For more than 100 years, dating all the way back to the 1906-07 season, the Kansas Jayhawks and Missouri Tigers have played each other in basketball.
That will change this season — barring the twist of some NCAA Tournament fate. Kansas will seek a ninth straight Big 12 title as Bill Self enters his 10th season in Lawrence. And Missouri will hope for a smooth transition to the Southeastern Conference in coach Frank Haith’s second season.
But both teams won’t likely grace the same gym. So Tuesday night, when Self and Haith joined forces at the College Basketball Experience for the annual Coaches versus Cancer Season Tip-off, the one-night Border War reunion would have to do. First-year K-State coach Bruce Weber and UMKC coach Matt Brown were also on hand. And the talk mostly focused on raising money for a worthy cause and planning for the upcoming season, with teams being able to begin practice on Friday evening.
The Jayhawks, Tigers and Wildcats all have intriguing storylines underlining their respective seasons. But there’s at least one change that connects all three local major programs. When the Big 12 returns to the Sprint Center for the conference tournament next March, Self and Weber will return. But Haith will not. And Missouri, a program that has been loaded with Kansas City-area talent during the last few years, will not play a game in Kansas City this season. (Again, barring some NCAA Tournament fate.)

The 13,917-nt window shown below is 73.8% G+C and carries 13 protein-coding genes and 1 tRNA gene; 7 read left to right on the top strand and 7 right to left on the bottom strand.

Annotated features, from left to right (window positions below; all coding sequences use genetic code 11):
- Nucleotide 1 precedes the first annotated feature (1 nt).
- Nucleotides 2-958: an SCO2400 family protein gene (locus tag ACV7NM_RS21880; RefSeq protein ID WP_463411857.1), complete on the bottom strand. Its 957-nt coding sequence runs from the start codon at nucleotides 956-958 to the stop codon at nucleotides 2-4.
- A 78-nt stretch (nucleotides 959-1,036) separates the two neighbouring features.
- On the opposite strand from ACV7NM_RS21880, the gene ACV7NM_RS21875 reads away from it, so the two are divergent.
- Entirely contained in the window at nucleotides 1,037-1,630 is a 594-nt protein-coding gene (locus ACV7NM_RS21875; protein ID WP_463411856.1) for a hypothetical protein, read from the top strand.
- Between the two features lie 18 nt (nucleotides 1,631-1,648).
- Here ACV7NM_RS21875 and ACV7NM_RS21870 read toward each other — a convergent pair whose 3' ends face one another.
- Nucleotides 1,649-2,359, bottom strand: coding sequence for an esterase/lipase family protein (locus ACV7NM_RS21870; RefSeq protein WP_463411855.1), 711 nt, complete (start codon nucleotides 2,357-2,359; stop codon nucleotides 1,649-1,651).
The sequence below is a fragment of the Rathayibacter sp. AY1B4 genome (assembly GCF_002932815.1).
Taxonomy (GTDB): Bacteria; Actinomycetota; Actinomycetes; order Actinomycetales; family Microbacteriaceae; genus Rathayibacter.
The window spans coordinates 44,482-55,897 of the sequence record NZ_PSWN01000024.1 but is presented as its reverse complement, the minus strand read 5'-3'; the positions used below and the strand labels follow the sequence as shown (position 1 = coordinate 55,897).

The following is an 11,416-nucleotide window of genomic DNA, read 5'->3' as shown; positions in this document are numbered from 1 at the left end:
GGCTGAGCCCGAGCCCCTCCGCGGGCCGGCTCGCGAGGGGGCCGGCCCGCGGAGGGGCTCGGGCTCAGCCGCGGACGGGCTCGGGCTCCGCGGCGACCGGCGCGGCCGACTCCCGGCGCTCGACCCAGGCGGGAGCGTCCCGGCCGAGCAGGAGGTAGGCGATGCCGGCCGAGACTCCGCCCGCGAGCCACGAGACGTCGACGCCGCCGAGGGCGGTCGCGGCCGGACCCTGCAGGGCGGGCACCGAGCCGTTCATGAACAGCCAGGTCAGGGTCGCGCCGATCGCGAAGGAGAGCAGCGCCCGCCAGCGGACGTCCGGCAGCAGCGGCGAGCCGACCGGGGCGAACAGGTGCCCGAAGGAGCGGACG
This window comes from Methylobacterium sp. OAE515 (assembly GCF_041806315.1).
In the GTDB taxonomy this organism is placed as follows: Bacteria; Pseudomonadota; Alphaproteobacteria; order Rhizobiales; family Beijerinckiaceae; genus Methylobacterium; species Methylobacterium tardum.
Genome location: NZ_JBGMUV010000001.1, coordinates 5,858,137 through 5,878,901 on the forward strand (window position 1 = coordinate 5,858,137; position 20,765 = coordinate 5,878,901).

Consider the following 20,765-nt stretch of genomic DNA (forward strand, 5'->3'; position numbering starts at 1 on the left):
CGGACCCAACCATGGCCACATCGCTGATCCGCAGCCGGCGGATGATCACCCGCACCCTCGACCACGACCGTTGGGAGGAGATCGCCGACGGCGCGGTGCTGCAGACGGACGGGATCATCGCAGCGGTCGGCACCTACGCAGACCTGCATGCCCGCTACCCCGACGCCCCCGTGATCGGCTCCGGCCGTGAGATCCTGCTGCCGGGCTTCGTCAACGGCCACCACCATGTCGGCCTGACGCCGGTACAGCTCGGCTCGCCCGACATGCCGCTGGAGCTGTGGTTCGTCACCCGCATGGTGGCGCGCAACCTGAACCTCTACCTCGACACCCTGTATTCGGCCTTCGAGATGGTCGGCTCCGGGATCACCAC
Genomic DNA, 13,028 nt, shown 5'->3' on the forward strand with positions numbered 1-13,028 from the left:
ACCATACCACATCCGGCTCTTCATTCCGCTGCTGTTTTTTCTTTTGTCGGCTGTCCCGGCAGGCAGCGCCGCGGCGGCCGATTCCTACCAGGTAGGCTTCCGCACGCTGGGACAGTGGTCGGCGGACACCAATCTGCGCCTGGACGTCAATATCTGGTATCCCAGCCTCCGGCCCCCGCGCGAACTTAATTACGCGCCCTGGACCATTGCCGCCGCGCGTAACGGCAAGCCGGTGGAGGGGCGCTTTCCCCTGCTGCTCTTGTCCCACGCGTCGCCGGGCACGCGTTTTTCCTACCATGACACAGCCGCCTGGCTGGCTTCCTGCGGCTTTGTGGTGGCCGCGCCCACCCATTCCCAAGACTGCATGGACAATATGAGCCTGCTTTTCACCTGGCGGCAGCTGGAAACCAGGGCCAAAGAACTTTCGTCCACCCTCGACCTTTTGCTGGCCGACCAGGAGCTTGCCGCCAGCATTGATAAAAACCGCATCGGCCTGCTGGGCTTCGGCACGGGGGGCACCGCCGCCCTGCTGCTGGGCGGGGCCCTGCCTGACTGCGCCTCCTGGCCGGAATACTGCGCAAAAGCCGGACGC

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“We want to have a presence still here in the city,” Haith assured. “And we would love to continue to play games in the Sprint Center.
“It becomes something you gotta really work at. Because we have the game in St. Louis. We have a certain number of games we wanna get on our campus, and then you’re playing those preseason tournaments. But we do wanna have a presence in Kansas City.”
On the flip side, KU will play three regular-season games at Sprint Center — including two in the CBE Classic, which MU competed in last season — and the Jayhawks could play as many as eight in town if you count the Big 12 and NCAA tournaments. K-State will also play Florida in a regular-season game at Sprint Center in December.
“That’s great for us,” Self said. “But it’s also great for the CBE, and it’s also great for the (National Association of Basketball Coaches).”
Haith said he hoped that Missouri might be able to schedule some old Big 12 schools at Sprint Center, with K-State appearing as an option. And Self and Weber said they’d both heard the speculation that the Big 12 could soon look for a partner for a cross-conference challenge — similar to the ACC-Big Ten challenge or the short-lived Hardcourt Series between the Big 12 and Pac-10.
But with Haith in the same building, Self restated his stance that Kansas won’t be playing Missouri anytime soon.
“My feelings haven’t changed at all,” Self said. “I’ll miss playing them. But this is above my head, too. I’ve got a chancellor and an athletic director, and I actually feel strongly about it myself. We’re not part of their future, and they’re not part of ours. So why get hung up on when we gonna play?”
Self then paused and smiled. Well, Kansas and Missouri won’t be scheduling each other anytime soon. But that doesn’t necessarily mean they won’t be playing.
“The NCAA selection committee has a strange sense of humor,” Self said, “so I wouldn’t be surprised if it does happen. Because they’re gonna be really good in basketball and hopefully we’ll continue to be OK.”